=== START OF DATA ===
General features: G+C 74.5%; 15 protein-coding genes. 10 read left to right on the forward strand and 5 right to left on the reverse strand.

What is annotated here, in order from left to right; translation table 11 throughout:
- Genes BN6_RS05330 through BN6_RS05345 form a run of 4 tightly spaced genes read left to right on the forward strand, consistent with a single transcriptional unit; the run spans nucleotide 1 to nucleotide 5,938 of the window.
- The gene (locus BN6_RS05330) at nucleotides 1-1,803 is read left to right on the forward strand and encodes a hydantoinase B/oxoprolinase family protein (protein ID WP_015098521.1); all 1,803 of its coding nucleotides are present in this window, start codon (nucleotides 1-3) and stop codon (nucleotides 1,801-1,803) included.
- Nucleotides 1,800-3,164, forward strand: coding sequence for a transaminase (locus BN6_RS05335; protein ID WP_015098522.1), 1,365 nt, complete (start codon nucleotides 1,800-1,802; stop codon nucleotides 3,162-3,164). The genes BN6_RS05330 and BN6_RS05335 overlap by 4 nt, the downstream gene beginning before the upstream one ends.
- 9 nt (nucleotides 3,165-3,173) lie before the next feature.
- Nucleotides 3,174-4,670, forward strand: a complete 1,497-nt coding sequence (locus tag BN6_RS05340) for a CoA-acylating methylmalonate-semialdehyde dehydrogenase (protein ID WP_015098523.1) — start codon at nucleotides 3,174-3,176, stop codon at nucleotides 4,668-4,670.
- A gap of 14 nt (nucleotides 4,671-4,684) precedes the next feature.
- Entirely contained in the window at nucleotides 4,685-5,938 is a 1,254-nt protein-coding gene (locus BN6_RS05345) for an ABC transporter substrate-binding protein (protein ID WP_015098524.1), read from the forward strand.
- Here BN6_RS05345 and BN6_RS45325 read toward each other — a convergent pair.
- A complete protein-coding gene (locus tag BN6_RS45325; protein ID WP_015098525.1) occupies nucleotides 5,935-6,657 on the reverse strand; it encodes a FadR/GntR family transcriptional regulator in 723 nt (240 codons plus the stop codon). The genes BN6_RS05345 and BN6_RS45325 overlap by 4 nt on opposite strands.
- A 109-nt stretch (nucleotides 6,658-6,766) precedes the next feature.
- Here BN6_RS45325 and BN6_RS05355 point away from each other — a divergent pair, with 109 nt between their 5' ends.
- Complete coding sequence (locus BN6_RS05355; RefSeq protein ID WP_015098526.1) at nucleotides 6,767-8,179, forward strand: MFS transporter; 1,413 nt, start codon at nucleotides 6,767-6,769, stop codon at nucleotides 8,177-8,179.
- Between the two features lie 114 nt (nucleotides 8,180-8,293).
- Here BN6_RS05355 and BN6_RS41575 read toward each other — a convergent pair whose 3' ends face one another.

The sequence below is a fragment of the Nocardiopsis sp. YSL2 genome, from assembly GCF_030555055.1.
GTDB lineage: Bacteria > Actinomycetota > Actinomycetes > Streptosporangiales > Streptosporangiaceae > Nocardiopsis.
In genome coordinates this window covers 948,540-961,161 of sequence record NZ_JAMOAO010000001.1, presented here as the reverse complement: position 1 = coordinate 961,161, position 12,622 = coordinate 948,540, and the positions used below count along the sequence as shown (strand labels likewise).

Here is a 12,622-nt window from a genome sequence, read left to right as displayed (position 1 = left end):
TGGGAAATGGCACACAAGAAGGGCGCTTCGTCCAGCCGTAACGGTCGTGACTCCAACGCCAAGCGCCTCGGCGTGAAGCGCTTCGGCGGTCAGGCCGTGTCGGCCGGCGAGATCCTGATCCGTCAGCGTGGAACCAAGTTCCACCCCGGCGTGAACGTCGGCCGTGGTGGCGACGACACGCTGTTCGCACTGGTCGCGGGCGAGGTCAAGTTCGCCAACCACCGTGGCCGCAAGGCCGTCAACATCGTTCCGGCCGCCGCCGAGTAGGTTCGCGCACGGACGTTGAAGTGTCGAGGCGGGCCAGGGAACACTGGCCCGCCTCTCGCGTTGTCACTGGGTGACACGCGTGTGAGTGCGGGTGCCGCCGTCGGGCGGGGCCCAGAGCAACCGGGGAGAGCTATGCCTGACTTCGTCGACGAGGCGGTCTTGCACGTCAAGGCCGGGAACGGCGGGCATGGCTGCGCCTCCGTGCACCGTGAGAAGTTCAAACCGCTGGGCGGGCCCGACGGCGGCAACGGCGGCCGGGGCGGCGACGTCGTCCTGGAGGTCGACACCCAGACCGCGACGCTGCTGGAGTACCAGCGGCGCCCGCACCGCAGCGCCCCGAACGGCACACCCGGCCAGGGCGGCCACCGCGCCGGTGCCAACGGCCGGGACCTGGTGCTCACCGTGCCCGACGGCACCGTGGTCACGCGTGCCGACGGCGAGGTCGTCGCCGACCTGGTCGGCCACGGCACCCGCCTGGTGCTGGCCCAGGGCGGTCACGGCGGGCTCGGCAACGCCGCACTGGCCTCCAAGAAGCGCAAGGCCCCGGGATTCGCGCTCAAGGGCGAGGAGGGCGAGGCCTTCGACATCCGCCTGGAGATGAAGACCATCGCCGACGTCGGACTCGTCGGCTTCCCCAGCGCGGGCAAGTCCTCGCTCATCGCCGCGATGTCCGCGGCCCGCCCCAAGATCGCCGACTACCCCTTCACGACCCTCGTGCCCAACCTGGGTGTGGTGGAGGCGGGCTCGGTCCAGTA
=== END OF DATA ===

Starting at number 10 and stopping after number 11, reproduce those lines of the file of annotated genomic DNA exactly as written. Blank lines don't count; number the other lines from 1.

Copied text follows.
- Here BN6_RS05345 and BN6_RS45325 read toward each other — a convergent pair.
- A complete protein-coding gene (locus tag BN6_RS45325; protein ID WP_015098525.1) occupies nucleotides 5,935-6,657 on the reverse strand; it encodes a FadR/GntR family transcriptional regulator in 723 nt (240 codons plus the stop codon). The genes BN6_RS05345 and BN6_RS45325 overlap by 4 nt on opposite strands.